Bagan, Burma (Myanmar)
Bagan (formerly Pagan) | Myanmar
Known as the city of pagodas, Bagan is one of the richest archeological sites in Asia and the main tourist attraction in Myanmar. Originally, over thirteen thousand religious sites were built on the large plain, and today, through all the ravages of time, about 2,200 of them are still standing. The river Ayeyarwady has washed away much of the original structures and many temples were destroyed by plundering thieves. But those that remain rise out of the dusty plain majestically and especially sunrise is considered a magical time. Since the temperatures are sweltering hot during the day and cold during the night, early in the morning tendrils of mists weave through the temples and trees early in the morning, giving the site that famous mythical look.
A Brief History Of Bagan
Bagan was the capital of the Kingdom of Pagan from the 9th to the 13th centuries. This kingdom was the first to unify the area that is now Myanmar, establishing the Burmese culture and ethnicity, as well as Theravada Buddhism, in the region. Over this period of rule, as the city and kingdom grew in influence and stature, over 10,000 temples were built on the plains surrounding the capital next to the Irrawaddy River.
After Mongol invasions eventually led to the fall of the Kingdom of Pagan, the city was reduced to a small settlement, never to recover its former glories. The area did, however, remain a destination for Buddhist pilgrimage. A few hundred temples were added between the 13th and 20th centuries, but the huge amount of earthquake damage over the years means that only 2200 temples remain, in varying states of repair.
Indeed, over the last 500 years many of the existing temples have been renovated – a process that, continuing to this day, has yielded mixed results. It is said to be due to the government’s insensitive ‘updates’ in the 1990s (including a golf course and modern watch tower) that Bagan has not attained UNESCO World Heritage site status, although it is once again being considered. But the area is large enough, and there remains so much of what is original still to see, that none of this stops the temples of Bagan being a unique wonder to behold.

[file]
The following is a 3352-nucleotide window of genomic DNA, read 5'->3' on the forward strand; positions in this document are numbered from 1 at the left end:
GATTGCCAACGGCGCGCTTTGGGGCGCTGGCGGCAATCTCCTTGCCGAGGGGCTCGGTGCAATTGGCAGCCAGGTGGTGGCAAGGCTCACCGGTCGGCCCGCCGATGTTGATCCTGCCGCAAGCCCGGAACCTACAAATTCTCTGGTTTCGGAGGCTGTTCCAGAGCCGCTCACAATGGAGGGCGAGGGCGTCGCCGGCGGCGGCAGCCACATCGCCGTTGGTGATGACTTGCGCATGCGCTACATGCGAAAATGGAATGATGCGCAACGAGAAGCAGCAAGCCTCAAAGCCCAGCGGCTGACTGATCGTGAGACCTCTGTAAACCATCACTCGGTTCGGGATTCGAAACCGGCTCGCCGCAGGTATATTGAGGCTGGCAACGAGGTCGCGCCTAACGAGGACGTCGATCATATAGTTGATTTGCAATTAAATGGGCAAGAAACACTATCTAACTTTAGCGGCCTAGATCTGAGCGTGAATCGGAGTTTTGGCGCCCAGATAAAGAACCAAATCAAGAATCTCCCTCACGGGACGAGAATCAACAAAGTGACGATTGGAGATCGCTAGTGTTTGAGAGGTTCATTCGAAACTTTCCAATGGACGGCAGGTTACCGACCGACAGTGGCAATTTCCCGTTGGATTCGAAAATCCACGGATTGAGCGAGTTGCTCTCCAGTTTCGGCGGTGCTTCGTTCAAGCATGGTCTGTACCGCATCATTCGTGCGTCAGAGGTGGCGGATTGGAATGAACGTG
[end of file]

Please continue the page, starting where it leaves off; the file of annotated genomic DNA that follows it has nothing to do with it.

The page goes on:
Exploring The Temples
Every one of the 2200 plus temples, stupas and pagodas has its own unique story to tell, and many can be freely explored – inside and out. The most spectacular time to see the temples is when the sun dramatically rises and falls over the plain at dawn or dusk.
There are several ways to explore Bagan:
Hire a bicycle. This is the cheapest way to get around, and also allows you the most freedom to do as you choose; the plain is too large to explore by foot, but getting around by bike allows you to get to most of the temples. Almost all hotels and guesthouses have them for hire, as do various restaurants and shops on the popular ‘Restaurant Row’ in Nyaung U. Prices are usually around K2000 per day.
You can hire an electric bike for around K8000 per day – though on the flat plains of Bagan, the advantages over a bicycle are minimal. Tourists are not allowed to use motorbikes in Bagan.
You can pick up a free tourist map showing you the main points of interest; although you are unlikely to get seriously lost, it is worth planning your trip in advance to make the most of your time. Bear in mind that it can get hot and dusty when cycling, particularly in the summer months, so you should take water with you. There are plenty of restaurants around the place to pick up refreshments.
Go on a horse and cart guided tour. This is many people’s favourite, and certainly the most romantic way to see the temples. Most drivers speak at least some English (it is worth checking before you agree the price), and will of course know good routes around the temples and some hidden gems. However, horses have to follow more well-trodden tracks than bicycles, so there are areas they cannot reach. Prices range from K15,000 to K25,000 for a day, depending on the season and where you hire the horse and cart from (New Bagan tends to be more expensive). Carts can be shared between two or, at most, three people.
Take an air conditioned taxi, if you want to avoid the heat and dust completely. This is naturally the most comfortable way to get around, and most drivers speak English. Cars will usually cost between $20 and $50 per day, depending on the season and how far you travel.
The most exotic and spectacular way to see the temples is to head to the sky for a hot air balloon trip. These cost around $275 per person, and offer a unique view of the plain and temples. Balloon tours can be booked here; you should always book well in advance, particularly at popular times of year such as Christmas and New year.